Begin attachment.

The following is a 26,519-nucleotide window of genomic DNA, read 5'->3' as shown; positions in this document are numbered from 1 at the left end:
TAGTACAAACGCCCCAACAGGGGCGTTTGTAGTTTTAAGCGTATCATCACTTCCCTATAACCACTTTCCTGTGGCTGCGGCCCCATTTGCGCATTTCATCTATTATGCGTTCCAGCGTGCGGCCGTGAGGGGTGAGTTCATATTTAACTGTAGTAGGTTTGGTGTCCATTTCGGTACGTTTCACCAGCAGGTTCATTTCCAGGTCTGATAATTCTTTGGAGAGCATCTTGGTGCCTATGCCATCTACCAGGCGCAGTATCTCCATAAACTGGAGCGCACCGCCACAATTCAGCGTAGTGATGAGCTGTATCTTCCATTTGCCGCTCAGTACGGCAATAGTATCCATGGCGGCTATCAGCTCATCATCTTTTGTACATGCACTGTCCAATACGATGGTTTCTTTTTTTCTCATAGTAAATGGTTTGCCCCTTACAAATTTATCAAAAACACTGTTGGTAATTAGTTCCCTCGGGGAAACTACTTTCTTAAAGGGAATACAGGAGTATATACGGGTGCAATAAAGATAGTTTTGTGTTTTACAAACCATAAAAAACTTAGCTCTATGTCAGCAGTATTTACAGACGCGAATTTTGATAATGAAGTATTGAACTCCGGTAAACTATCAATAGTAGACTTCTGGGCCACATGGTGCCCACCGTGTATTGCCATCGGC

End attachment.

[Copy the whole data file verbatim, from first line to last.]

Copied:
The following is a 26,519-nucleotide window of genomic DNA, read 5'->3' as shown; positions in this document are numbered from 1 at the left end:
TAGTACAAACGCCCCAACAGGGGCGTTTGTAGTTTTAAGCGTATCATCACTTCCCTATAACCACTTTCCTGTGGCTGCGGCCCCATTTGCGCATTTCATCTATTATGCGTTCCAGCGTGCGGCCGTGAGGGGTGAGTTCATATTTAACTGTAGTAGGTTTGGTGTCCATTTCGGTACGTTTCACCAGCAGGTTCATTTCCAGGTCTGATAATTCTTTGGAGAGCATCTTGGTGCCTATGCCATCTACCAGGCGCAGTATCTCCATAAACTGGAGCGCACCGCCACAATTCAGCGTAGTGATGAGCTGTATCTTCCATTTGCCGCTCAGTACGGCAATAGTATCCATGGCGGCTATCAGCTCATCATCTTTTGTACATGCACTGTCCAATACGATGGTTTCTTTTTTTCTCATAGTAAATGGTTTGCCCCTTACAAATTTATCAAAAACACTGTTGGTAATTAGTTCCCTCGGGGAAACTACTTTCTTAAAGGGAATACAGGAGTATATACGGGTGCAATAAAGATAGTTTTGTGTTTTACAAACCATAAAAAACTTAGCTCTATGTCAGCAGTATTTACAGACGCGAATTTTGATAATGAAGTATTGAACTCCGGTAAACTATCAATAGTAGACTTCTGGGCCACATGGTGCCCACCGTGTATTGCCATCGGC